September Review

As September draws to a close, the long border is still holding stubbornly on to summer, unperturbed by the recent heavy downpours.

Colourful end of September garden border

Pinks and purples dominate this side of the garden; all the cosmos whose flowers float above this border were self sown seedlings from last year’s plants. Sadly, the cosmos that I intentionally raised from seed, having been rather neglected during our grief-stricken spring and planted out far too late, with feet already tightly bound, have struggled. I planted them, eventually, into the narrow borders of the front garden, where they were soon subjected to further trauma with the erection of scaffolding for a week’s work on the roof, and those that survived are still a mass of ferny foliage with tightly balled buds only just forming. Perhaps they will still flower before the first frosts, but in the meantime it’s the self-seeded specimens in the back garden who steal the show, all shades of pink and white dancing above the deepening sedum heads.

Part of the long border, end of September

Aster frikartii ‘Mönch’ is still our only aster in full flower; its beautiful slender lavender petals seem designed to sparkle with dew in September’s light.

Aster frikartii 'Monch' flowers

Aster ericoides f. prostratus ‘Snow Flurry’, an AGM holder which I bought last autumn as a small plant, has spread well through the year, covering the ground with its heathered foliage (already collecting the first fallen leaves from the trees above) and its first small starry flower. Soon it should be smothered in a flurry of these white flowers, earning its title.

First flower opens on Aster ericoides 'Snow Flurry'

The field border, meanwhile, has surrendered to the season and is already dressed mostly for autumn. Tawny seed heads stand proudly on spent teasels, daisies and scabious, replacing their former bright colours with muted shades of umber and sienna. As the herbaceous plants die back, the turning leaves and stems of the dogwoods and euonymus here should be revealed in all their finery, although still small plants.

Field border donning autumn colours, end of September

This border is home to two further asters, whose small buds, along with those of A. turbinellus opposite, are just beginning to open as September passes the baton to October. We have another small perennial aster which I planted in the kitchen border this spring, but it does not show any sign of flowering this year, alas, so I may have to wait another year to share that…

Courgette (Defender F1)

In the kitchen garden, we are still picking runner beans, courgettes, chard, fennel, beetroot, greenhouse cucumbers and occasional mini carrots. As the weather cools we are keeping a watchful eye for forecasts of frost, so that we can harvest our squashes undamaged, leaving them to ripen as late as we dare.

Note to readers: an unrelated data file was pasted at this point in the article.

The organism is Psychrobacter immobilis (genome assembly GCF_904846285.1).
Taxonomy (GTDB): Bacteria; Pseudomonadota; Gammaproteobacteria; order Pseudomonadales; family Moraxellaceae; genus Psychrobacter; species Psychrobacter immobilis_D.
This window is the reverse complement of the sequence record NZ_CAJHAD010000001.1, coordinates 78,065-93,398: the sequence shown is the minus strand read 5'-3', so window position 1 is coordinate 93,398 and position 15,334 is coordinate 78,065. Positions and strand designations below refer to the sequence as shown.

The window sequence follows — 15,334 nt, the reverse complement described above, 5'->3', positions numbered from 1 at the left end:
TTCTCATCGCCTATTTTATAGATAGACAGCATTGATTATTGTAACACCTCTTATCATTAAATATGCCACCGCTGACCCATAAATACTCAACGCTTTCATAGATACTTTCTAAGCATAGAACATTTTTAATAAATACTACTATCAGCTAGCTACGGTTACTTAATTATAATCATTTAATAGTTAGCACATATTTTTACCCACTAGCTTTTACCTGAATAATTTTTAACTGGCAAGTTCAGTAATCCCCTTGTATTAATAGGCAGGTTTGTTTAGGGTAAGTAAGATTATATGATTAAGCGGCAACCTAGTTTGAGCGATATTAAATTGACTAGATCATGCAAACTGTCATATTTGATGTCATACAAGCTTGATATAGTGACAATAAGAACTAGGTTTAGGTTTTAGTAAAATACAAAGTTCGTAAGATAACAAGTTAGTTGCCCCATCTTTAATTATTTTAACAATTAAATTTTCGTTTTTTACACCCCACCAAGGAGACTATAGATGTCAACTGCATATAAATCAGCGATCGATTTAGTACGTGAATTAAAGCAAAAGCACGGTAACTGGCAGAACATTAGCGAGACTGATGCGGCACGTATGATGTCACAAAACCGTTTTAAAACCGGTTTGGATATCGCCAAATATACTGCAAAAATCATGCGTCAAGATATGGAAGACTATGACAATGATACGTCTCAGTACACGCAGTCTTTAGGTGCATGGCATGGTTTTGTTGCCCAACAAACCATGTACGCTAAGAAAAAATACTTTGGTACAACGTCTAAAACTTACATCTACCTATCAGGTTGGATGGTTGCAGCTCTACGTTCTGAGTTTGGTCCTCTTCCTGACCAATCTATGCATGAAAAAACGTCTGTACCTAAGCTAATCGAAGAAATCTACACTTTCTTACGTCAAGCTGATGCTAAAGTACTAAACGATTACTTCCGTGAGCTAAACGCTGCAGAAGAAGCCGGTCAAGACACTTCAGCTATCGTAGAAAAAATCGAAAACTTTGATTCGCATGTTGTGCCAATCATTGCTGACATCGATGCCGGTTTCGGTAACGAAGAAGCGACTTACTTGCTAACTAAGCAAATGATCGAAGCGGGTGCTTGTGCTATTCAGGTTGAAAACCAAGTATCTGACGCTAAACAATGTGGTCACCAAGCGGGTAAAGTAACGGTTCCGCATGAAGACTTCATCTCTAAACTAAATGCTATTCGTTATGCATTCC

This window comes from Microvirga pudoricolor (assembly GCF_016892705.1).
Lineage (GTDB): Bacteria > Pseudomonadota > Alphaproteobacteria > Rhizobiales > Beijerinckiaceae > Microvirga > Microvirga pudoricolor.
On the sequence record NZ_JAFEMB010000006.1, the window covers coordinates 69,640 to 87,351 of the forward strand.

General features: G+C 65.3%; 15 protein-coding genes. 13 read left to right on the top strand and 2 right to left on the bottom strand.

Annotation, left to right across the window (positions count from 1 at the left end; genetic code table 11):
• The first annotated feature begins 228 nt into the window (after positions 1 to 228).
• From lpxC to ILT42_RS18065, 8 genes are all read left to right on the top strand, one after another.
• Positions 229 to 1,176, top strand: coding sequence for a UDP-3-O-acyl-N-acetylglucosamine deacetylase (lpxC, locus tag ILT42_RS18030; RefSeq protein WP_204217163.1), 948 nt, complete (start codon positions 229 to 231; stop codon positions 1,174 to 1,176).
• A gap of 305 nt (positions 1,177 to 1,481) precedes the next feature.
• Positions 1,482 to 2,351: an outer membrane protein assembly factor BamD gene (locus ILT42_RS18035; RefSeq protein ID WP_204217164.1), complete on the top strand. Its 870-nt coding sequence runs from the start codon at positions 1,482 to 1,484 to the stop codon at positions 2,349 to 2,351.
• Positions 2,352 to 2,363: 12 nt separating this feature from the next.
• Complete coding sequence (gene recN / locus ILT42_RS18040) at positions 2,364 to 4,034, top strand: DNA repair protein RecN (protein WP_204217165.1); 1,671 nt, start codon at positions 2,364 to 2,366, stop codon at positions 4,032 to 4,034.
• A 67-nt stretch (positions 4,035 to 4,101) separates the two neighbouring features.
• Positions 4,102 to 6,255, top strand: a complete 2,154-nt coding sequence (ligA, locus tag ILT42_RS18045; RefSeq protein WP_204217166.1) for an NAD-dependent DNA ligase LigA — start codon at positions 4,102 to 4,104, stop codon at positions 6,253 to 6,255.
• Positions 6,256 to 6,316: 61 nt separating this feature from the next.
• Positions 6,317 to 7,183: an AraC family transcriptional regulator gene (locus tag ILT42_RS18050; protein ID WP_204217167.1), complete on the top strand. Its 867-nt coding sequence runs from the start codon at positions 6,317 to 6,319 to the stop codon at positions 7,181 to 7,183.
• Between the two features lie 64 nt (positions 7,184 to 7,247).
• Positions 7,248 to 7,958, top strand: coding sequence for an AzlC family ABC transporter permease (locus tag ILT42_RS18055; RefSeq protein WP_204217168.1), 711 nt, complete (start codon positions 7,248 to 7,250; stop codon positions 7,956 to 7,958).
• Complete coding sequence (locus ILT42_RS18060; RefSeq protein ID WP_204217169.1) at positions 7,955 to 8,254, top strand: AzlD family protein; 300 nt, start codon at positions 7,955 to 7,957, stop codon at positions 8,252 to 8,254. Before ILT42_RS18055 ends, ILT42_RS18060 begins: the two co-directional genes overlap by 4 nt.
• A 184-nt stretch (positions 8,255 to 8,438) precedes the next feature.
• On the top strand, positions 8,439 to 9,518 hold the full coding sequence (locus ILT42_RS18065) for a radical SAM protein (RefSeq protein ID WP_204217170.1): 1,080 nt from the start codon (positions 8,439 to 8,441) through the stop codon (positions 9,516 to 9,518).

Thanks to Helen, the Patient Gardener, for hosting the end-of-month view again.

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23 thoughts on “September Review

  1. Sara that first photo of your long border is fabulous, the flowers seem to dance and as you say float, your other borders are all looking good in their autunm dress too and veggies, yum, I think I must try more veggies next year, Frances

    • Thanks Frances, that view down the long border from our little terrace has been one of my favourites all summer, I’m thrilled that it’s still so full of colour.

  2. I made runner bean chutney today with some of the more woody runner beans…. and it has worked really well 🙂 Thought I would share in case you have a surplus 🙂

    • Thanks. What I call the long border is a little over 12m long I think, the longest in our modest garden, though it would be short in comparison with most herbaceous borders of note!

    • Thanks Christina, there are some real workhorses in this border that just keep flowering their hearts out, without so much as a bit of deadheading from me. The Gaura and V. bonariensis have been particularly long-flowering, I’ll miss them when they finally get hit by the frosts.

    • Thank you, a little sunshine and it’s hard to believe we’re moving into autumn already. I’ve been so pleased with this border – I only planted most of it this time last year!

    • Thank you, Karen, I’m really enjoying the muted colours of seed heads that are taking over the field border now (but still love the colours across the garden, fickle me!)

  3. I do like your borders so colourful and full of movement which I really like in a border.

    Thanks for joining in again this month

    Helen

  4. I do love the way you write about your garden Sara, I now have an image of geisha girl cosmos! Your long border is so very pretty. Have noted down Aster ericoides f. prostratus ‘Snow Flurry’, having never come across an aster with such lovely foliage.

  5. Your borders are looking lovely, even in this late period and I am a big fan of seed heads. Mine need to be cut back, there is sadly little of beauty in them this year but never mind, there’s always next year 🙂

  6. I enjoyed your end of month view Sara. Glorious colours and shapes. I imagine that the field border will soon fill out as the shrubs mature. With a backdrop like that you can’t go wrong 🙂 Is it cosmos ‘Purity’ that is just budding? I remember reading somewhere that there can be problems with this performing well in our summers – something to do with light I think. I will try to remember where I read it – maybe one of Christopher Lloyd’s books. I know that some years it has been very late getting going for me.

    • Thanks Anna. No not Purity, but several different types – they did just stay in 7cm pots for far too long, and having scaffolding poking into half of them once they were in the ground didn’t help. There are a few flowers starting to open now, and if the weather’s kind we may have a month of flowering yet.

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